U.S. health care reform could hurt medical innovation, but it doesn’t have to

Could U.S. health care reform cancel out medical innovation, at least for a time? It could, but it doesn’t have to. Medical technology professionals should pull up a seat at the reform debate table.

CLEVELAND, Ohio — Could U.S. health care reform cancel out medical innovation, at least for a time?… It could.

“We are at a crossroads,” said David Nexon, senior executive vice president of AdvaMed, the association for medical device makers. “Whether our system will continue to value innovation or not is very much an open question.”

A panel of speakers at the Cleveland Clinic’s ongoing medical innovation summit who represented industries from pharmaceutical makers to venture capital said reforms could stifle innovation with too many development standards or too high hurdles for approval, as some would argue they have in Europe. Richard Smith, senior vice president for PhRMA, the pharmaceutical industry association, said he is optimistic that this will not happen in the United States.

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Innovation also could be hurt if cost containment measures win big over quality in reform measures, or if reform-related uncertainties cause investors to abandon the medical technology industry.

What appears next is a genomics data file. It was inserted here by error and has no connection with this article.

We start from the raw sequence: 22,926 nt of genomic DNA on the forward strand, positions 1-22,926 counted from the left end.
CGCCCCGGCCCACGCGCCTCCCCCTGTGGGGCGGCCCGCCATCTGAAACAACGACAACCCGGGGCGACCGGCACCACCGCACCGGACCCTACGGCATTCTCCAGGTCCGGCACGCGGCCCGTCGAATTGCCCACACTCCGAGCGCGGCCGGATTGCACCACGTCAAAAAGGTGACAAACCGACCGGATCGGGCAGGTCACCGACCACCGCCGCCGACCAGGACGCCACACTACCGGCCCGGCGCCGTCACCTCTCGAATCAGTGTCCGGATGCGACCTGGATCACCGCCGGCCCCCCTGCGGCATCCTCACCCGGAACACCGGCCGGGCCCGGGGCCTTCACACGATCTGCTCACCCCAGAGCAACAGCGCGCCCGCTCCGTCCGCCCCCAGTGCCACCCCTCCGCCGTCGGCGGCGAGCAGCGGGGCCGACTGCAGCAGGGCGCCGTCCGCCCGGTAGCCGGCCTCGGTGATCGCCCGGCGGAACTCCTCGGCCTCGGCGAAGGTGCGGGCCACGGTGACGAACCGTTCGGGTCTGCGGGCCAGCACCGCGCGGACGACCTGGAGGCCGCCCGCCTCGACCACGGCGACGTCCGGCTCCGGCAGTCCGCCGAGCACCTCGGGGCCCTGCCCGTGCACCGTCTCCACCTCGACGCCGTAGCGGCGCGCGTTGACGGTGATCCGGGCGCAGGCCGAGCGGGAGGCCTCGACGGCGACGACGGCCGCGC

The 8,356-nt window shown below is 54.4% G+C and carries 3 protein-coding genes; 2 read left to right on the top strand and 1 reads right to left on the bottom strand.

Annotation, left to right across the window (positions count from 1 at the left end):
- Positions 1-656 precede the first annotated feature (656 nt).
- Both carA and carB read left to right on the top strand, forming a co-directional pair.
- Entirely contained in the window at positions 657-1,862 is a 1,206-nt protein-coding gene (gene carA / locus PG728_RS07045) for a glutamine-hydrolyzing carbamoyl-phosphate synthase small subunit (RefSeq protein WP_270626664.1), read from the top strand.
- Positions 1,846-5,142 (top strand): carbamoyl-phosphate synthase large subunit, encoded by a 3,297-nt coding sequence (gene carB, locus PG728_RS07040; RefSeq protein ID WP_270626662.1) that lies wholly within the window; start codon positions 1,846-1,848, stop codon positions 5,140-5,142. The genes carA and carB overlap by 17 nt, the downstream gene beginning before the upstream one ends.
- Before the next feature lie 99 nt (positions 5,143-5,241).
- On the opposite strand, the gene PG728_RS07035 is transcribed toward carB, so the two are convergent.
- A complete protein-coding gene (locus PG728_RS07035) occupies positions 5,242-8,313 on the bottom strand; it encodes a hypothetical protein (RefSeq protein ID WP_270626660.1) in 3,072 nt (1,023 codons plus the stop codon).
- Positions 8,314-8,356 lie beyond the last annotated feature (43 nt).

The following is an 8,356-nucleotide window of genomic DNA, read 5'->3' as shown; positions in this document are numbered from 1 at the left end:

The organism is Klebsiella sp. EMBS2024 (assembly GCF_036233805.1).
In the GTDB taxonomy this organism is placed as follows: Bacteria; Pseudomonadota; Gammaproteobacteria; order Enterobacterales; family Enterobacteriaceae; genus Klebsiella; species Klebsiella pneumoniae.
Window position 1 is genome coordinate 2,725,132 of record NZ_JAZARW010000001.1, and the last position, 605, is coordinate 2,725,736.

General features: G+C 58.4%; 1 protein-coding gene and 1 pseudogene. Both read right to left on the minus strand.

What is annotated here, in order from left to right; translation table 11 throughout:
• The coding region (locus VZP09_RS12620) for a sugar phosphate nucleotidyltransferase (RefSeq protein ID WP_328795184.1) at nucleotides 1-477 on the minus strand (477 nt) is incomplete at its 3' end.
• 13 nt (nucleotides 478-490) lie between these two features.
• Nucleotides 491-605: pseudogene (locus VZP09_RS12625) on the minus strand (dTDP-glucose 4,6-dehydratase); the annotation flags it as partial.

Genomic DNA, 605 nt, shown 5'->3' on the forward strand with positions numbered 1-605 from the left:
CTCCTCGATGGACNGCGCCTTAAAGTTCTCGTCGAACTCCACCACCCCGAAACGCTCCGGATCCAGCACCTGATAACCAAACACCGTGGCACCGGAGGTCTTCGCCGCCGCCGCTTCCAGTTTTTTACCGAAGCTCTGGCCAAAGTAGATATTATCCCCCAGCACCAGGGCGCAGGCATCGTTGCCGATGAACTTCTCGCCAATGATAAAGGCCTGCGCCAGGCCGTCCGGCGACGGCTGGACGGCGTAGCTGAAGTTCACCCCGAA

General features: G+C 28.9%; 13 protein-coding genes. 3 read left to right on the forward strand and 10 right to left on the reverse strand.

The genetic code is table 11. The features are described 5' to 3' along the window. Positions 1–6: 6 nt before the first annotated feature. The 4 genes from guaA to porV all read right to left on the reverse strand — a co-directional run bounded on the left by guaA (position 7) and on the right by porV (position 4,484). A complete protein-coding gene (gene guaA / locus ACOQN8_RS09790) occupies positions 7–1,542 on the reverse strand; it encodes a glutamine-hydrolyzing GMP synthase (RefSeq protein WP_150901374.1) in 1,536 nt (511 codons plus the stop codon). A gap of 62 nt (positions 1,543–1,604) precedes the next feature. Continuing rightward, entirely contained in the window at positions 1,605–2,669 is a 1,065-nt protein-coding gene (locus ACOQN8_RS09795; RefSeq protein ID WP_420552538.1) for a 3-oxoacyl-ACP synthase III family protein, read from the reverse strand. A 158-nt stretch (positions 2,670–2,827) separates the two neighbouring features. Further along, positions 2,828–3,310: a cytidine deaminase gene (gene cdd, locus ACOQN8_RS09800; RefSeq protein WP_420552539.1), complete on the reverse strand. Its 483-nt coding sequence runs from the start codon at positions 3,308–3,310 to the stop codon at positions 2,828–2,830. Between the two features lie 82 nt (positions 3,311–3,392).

Nexon characterized the negative potential as a “blind spot”  to considering innovation in incentives that are being added to pending reform legislation.”There’s nothing in the incentives to inhibit innovation,” he said. “The trouble is, if you don’t think about innovation, you can have a deadening effect.”

Dr. Beth Seidenberg, partner in venture capital firm Kleiner Perkins Caufield & Byers, put the starkest face on the potential squashing of innovation. “With the ambiguity you outlined in the health care reform bills, most VCs are not going to invest in innovation,” Seidenberg said. “That is a frightening prospect. My worry is we’ll have a gap of five-to-10 years where we’re going to stall innovation. I think that would be a crime.”

Edward “Ted” Buckley, director of economic policy at the Biotechnology Industry Organization, said he didn’t know what kind of capital could replace venture capital, if that were to withdraw from biomedical industries. Venture capital often is the high-risk money invested in emerging medical technology companies.

“If you lower the value equation for biotech, pharma, medical devices, innovation, in general, all forms of capital would look for a better investment,” Buckley said. “Do we want more ipods, or do we want more medical innovation?”

The antidote to this potential damage is coming to the health care debate table. “I’m hoping my comment will not come to fruition,” Seidenberg said. “I made it to this audience because  leaders in the medical field have to have a voice in Washington. I believe it’s really important that physians and scientists are active in the debate.”